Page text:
Illustration: Lazaro Gamio/Axios

In his speech at Jackson Hole on Friday Fed Chair Jerome Powell effectively acknowledged that the world has reached the end of monetary policy as we know it.

What's happening: While central banks could rest assured they had the tools to rein in inflation and unemployment in the old days, that's now uncertain in this new world.

Why it matters: Central bank policy was the biggest factor in pulling the global economy out of the financial crisis in 2009 and has been the primary force driving markets for the past decade.

  • Central banks are cutting interest rates at a pace not seen since the crisis in an attempt to stave off the global economic slowdown that's been picking up speed this year, but it may be futile.
  • The escalation of the trade war is exacerbating already troubled and highly indebted economies in Europe, Japan, China and elsewhere.

The big picture: Powell's speech was a daunting admission that the all-powerful Federal Reserve may be powerless to stop a recession if it reaches the U.S. — at least with its current box of tools.

  • There are “no recent precedents to guide any policy response to the current situation," Powell said Friday, referencing the trade war.

Between the lines: Worry about the waning impact of monetary policy was also recently voiced by former Treasury Secretary and National Economic Council head Larry Summers.

  • Summers notes in a piece with co-author Anna Stansbury that there are "strong reasons to believe that the capacity of lower interest rates to stimulate the economy has been attenuated — or even gone into reverse."
  • Worse, they argue that in recent years additional government spending also has proven less effective at boosting the economy.

The last word: "As we look back over the decade since the end of the financial crisis, we can again see fundamental economic changes that call for a reassessment of our policy framework," Powell said at Jackson Hole.

  • "To address this new normal, we are conducting a public review of our monetary policy strategy, tools, and communications — the first of its kind for the Federal Reserve ... and we are asking whether we should expand our toolkit," Powell said.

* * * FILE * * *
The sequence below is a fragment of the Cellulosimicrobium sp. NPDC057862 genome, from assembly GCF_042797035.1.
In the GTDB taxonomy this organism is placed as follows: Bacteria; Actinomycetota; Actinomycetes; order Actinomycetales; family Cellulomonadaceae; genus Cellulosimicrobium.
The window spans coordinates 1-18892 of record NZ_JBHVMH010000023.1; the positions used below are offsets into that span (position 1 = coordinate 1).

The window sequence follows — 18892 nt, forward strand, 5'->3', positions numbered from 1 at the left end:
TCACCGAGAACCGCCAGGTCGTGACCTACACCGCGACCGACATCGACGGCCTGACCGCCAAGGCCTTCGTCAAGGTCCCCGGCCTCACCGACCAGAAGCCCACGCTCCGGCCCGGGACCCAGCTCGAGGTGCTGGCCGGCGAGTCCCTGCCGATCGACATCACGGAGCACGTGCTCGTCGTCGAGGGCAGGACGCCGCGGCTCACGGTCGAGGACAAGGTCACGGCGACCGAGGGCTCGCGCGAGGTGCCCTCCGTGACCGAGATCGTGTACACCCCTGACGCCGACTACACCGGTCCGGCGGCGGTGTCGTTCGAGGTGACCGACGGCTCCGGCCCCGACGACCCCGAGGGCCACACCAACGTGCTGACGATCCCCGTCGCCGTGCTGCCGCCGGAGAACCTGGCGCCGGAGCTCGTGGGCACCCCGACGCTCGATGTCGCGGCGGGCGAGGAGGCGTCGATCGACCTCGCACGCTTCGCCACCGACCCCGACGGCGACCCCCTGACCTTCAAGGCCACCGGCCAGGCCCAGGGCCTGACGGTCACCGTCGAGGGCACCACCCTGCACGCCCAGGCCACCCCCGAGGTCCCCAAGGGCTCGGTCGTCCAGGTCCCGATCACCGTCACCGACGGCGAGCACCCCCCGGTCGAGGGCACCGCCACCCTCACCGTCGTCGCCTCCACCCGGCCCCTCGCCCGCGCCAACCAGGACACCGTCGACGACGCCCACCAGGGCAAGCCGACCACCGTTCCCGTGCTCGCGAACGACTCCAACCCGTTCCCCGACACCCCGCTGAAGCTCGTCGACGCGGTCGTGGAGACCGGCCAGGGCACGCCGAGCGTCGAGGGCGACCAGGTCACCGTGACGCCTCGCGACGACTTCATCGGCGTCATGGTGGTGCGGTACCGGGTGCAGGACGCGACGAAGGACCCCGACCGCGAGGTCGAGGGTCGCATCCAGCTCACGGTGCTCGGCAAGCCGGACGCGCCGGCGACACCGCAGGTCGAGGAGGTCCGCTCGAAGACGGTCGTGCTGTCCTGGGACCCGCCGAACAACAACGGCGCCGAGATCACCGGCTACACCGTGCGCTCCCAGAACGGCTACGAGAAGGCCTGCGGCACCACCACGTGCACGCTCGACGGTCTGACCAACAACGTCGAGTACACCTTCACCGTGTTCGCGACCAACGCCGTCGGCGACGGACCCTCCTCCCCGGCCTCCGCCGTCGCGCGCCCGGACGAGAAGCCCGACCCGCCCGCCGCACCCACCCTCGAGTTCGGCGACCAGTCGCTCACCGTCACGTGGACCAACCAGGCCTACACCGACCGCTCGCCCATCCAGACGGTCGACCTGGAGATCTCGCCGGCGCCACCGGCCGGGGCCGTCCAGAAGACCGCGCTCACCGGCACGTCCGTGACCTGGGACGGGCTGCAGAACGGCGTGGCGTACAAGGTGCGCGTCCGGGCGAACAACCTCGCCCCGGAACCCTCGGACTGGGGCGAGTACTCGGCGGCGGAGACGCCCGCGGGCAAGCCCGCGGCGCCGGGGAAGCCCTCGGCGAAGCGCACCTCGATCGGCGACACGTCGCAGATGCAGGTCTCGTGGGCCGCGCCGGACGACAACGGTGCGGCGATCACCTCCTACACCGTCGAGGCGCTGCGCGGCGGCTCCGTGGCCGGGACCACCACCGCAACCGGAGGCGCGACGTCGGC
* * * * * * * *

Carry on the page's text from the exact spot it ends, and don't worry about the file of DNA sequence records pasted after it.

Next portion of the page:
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Updated 2 hours ago - Politics & Policy

Coronavirus dashboard

Illustration: Eniola Odetunde/Axios

  1. Global: Total confirmed cases as of 6:30 a.m. ET: 30,199,007 — Total deaths: 946,490— Total recoveries: 20,544, 967Map
  2. U.S.: Total confirmed cases as of 6:30 a.m. ET: 6,675,593 — Total deaths: 197,644 — Total recoveries: 2,540,334 — Total tests: 90,710,730Map
  3. Politics: Former Pence aide says she plans to vote for Joe Biden, accusing Trump of costing lives in his coronavirus response.
  4. Health: Pew: 49% of Americans wouldn't get COVID-19 vaccine if available today Pandemic may cause cancer uptick The risks of moving too fast on a vaccine — COVID-19 racial disparities extend to health coverage losses.
  5. Business: Retail sales return to pre-coronavirus trend.
Mike Allen, author of AM
2 hours ago - Politics & Policy

Scoop: Mike Bloomberg's anti-chaos theory

CNN's Anderson Cooper questions Joe Biden last night at a drive-in town hall in Moosic, Pa., outside Scranton. Photo: CNN

Mike Bloomberg's $100 million Florida blitz begins today and will continue "wall to wall" in all 10 TV markets through Election Day, advisers tell me.

Why it matters: Bloomberg thinks that Joe Biden putting away Florida is the most feasible way to head off the national chaos we could have if the outcome of Trump v. Biden remained uncertain long after Election Day.

Biden's hardline Russia reset

Photo Illustration: Eniola Odetunde/Axios. Getty Images photos: Mark Reinstein

When he talks about Russia, Joe Biden has sounded like Ronald Reagan all summer, setting up a potential Day 1 confrontation with Russian President Vladimir Putin if Biden were to win.

Why it matters: Biden has promised a forceful response against Russia for both election interference and alleged bounty payments to target American troops in Afghanistan. But being tougher than President Trump could be the easy part. The risk is overdoing it and making diplomacy impossible.